The 2016 presidential contest once again pushed trademark law into the news. A few weeks ago, it was the Democrats. Now it’s the Republicans. Well, sort of.
John Oliver’s late-night show aired a segment critical of Republican presidential candidate Donald Trump. In the segment, Oliver pointed out that the Trump family name was originally “Drumpf” and launched a campaign to “make Donald Drumpf again.” A few days before the segment aired, Drumpf Industries, LLC – a company created by Oliver – applied for a trademark on “Drumpf”.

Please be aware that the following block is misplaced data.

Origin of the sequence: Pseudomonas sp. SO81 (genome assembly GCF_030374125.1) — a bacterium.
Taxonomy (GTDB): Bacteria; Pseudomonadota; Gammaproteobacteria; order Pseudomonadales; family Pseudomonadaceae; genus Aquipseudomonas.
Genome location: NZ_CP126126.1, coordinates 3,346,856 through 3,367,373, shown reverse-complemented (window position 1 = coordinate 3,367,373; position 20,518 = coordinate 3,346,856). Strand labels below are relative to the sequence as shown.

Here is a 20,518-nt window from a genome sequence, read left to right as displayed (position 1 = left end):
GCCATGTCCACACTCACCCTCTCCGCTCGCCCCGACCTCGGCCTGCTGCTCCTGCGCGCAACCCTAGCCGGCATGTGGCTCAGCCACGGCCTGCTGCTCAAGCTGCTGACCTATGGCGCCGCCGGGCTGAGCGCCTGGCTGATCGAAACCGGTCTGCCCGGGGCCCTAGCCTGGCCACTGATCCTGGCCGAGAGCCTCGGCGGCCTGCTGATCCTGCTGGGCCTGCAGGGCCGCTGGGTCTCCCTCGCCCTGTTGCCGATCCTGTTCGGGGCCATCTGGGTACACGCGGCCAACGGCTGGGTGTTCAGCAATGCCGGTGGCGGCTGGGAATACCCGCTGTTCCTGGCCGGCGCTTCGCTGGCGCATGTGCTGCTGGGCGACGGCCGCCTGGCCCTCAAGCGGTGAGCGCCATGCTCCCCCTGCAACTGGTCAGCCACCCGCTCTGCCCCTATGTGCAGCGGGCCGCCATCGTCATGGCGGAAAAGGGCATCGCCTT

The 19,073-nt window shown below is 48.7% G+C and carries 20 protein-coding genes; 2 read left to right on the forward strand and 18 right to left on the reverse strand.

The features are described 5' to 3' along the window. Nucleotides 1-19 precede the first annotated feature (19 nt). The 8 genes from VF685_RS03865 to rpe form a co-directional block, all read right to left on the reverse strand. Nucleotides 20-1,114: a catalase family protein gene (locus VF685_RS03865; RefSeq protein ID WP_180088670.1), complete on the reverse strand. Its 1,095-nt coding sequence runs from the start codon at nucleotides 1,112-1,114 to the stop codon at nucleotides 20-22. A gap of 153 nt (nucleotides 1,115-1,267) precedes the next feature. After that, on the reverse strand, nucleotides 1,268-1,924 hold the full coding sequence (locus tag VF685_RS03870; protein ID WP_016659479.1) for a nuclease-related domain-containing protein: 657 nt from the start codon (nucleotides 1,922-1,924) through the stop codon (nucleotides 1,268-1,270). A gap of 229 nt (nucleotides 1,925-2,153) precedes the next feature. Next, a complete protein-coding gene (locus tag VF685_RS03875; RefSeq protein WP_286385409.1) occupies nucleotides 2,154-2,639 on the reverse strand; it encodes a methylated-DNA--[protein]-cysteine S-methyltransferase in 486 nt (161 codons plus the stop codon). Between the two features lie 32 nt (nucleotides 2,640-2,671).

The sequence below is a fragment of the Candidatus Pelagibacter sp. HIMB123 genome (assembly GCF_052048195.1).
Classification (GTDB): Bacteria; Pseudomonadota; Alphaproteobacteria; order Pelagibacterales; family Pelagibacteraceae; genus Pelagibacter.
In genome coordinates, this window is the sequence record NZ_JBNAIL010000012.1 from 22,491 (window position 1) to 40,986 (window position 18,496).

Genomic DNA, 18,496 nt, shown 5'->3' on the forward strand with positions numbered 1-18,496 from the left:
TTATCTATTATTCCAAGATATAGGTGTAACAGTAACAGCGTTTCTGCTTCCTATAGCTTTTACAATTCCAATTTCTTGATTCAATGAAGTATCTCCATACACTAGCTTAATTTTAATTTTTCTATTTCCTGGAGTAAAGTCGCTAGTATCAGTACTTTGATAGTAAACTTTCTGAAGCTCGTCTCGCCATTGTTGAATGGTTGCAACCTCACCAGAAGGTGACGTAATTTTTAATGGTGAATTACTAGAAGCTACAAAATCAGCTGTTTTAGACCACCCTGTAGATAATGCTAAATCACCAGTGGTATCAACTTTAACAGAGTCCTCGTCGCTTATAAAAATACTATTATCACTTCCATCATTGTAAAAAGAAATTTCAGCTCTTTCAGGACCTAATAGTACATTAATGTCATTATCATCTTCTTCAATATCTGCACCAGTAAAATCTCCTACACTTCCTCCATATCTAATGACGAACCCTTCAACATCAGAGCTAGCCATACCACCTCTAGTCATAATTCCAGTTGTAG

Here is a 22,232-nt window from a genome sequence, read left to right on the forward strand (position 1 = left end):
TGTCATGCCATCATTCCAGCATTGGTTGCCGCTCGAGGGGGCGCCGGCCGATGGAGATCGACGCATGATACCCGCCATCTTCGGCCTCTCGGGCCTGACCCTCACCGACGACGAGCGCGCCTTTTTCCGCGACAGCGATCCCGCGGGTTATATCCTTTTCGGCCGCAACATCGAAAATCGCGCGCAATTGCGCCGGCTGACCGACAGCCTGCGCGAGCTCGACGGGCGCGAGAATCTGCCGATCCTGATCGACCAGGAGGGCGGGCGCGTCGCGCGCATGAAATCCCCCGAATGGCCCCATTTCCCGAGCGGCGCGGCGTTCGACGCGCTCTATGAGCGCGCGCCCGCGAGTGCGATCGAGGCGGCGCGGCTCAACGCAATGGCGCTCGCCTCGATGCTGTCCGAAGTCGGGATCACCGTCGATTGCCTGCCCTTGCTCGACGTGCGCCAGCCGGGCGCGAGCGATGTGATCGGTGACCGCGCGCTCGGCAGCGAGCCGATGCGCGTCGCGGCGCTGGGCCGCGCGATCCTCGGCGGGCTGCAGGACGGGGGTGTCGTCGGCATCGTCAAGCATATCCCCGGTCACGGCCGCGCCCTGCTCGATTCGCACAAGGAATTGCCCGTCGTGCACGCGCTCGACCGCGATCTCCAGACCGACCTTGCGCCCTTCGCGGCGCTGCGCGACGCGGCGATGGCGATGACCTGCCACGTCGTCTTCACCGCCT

The Trademark Office recently issued an office action rejecting the “Drumpf” application based on the section of the Trademark Act that prohibits the registration as a trademark of a name of a living person without their consent. But does that section of the Act apply here where the name in question is not a name actually being used by the living person? Drumpf Industries can still respond to the office action to support the application. What will they say?

Join Antigone Peyton and Jennifer Atkins as they discuss contours of the case and the broader implications of the application of the “living person” prohibition.

Photo credit: Alex Hanson